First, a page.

Interview with JT Smith
Thanks to my roll as a DobbsCodeTalk blogger, I have the opportunity to speak with and interview many interesting people in our field. Last week I spoke with JT Smith, President of Plain Black Corporation (plainblack.com), about WebGUI - an open-source framework for building web applications. Overall, JT and I spoke about how open-source software needs an official software stack. By this, he means a set of open-source software packages that have been integrated, tested, and built to work together seamlessly. This can include popular packages such as Apache, MySQL, JBoss, Tomcat, and so on. Some vendors and organizations attempt to do this today, but JT's vision is for an independent community to support and maintain it.
At the least, JT sees the need for a meta-package system -- a piece of software that can convert software packages from one form to another. Going forward, he'd like to see the dependancy on packages to go away, and instead develop an installer that works on all major platforms. In the meantime, he teaches his clients how not to depend on specific packages, but to instead work with community experts to build their own bundles.
Plain Black and WebGUI
We also spoke about JT's company, Plain Black, and its flagship software, WebGUI (http://webgui.org), which is written in Perl (and only Perl). JT has been part of the open-source community for over 15 years (before it was even called open-source), and he's always working to raise awareness of how open-source benefits all parties involved. WebGUI's foundation is around content management, which is a major requirement for most active web sites, but also is used to build custom web applications. He boasts a large customer base, which includes large corporations, the government, non-profit organizations, churches, schools, and so on. PlainBlack's revenue is generated from training, hosting, and paid services around WebGUI.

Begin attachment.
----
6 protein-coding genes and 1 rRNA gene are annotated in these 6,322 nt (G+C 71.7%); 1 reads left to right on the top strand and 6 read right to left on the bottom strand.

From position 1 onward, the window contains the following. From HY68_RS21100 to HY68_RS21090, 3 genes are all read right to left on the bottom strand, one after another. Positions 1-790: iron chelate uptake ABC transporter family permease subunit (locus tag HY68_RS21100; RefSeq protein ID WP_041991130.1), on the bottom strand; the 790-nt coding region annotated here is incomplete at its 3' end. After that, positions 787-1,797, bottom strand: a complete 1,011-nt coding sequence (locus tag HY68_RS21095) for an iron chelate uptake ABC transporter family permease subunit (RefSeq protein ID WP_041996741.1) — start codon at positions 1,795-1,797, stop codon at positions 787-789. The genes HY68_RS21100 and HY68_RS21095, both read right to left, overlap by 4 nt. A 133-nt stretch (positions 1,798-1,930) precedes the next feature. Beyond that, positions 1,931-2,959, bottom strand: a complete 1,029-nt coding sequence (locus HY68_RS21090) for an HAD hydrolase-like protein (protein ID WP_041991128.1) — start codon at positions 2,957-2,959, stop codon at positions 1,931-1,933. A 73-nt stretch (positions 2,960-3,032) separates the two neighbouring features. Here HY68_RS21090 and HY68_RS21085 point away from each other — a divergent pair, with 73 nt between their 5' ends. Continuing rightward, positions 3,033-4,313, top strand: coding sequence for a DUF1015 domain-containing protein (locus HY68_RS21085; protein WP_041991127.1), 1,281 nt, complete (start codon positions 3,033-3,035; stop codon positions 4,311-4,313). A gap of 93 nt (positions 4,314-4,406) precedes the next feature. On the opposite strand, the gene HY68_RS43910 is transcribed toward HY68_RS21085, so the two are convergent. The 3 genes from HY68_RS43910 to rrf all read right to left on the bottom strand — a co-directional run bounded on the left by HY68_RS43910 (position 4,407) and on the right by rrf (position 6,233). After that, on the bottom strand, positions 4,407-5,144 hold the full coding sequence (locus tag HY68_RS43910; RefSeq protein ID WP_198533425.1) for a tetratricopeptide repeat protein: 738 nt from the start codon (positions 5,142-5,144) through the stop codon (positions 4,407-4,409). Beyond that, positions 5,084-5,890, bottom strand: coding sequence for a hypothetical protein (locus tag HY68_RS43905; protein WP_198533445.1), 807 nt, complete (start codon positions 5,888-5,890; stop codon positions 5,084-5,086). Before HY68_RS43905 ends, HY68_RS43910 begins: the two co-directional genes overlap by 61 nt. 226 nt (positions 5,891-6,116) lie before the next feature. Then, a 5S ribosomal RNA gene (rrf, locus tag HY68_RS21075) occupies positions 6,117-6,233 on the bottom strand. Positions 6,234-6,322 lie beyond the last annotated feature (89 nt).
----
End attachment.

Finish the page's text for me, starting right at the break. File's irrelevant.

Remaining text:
In a sentence, WebGUI is an open-source alternative to packages such as Microsoft SharePoint. It began as a tool JT built to make his life as a web developer easier. Today, his company has grown to include dedicated full-time staff, and an army of consultants who share his vision. They maintain, to this day, a two-week release cycle where new features are added and bugs are fixed. After eight years of development at that pace, JT says his feature request list continues to grow with no end in sight - a tribute to the popularity of his open-source contribution. He sees WebGUI moving into eCommerce, which includes a portal site, and to someday become a platform for a future cloud-based OS.
JT's personal opinion is that the web is the OS of the future, and the cloud is where he's focused. He intends to build WebGUI into an infrastructure that's infinitely scalable, includes lots of GUI gadgets, and is cloud-independant. In other words, it won't be built specifically for an Amazon-based cloud, or a Sun-based cloud, and so on, but will work with all of them equally.
On the business side, JT and Plain Black hold to the philosophy that technology drives business, and its roll is growing every year. As WebGUI expands, Plain Black plans to provide services built on top of it that others can use. For instance, CMSMatrix is a site that's built on the generic Matrix framework (http://CMSMatrix.org). It allows you to research available CMS products. JT expects to see many other WebGUI-based services announced in the near future.
I personally have never had the chance to work with Perl, so I admittedly know very little about it. I used this opportunity to ask JT why he chose Perl as the language to implement WebGUI, and to extoll Perl's goodness. He told me that he's done Java development for a long time, and likes Java. But Java is large and a bit verbose. Perl, to him, is a more natural fit for the Internet since it's all about text. Text parsing and Internet development work well together, so Perl is very well suited in this area. Like Java, Perl benefits from a huge developer community, has a huge library of available modules publicly available, and is a cross-platform language. Because it's written in C, optimizations can be made for performance issues on most host platforms.
Overall I had a good conversation with JT; I learned a little about Perl; and I got the opportunity to write about another open-source success story where everyone wins: the open-source producers, and the open-source consumers.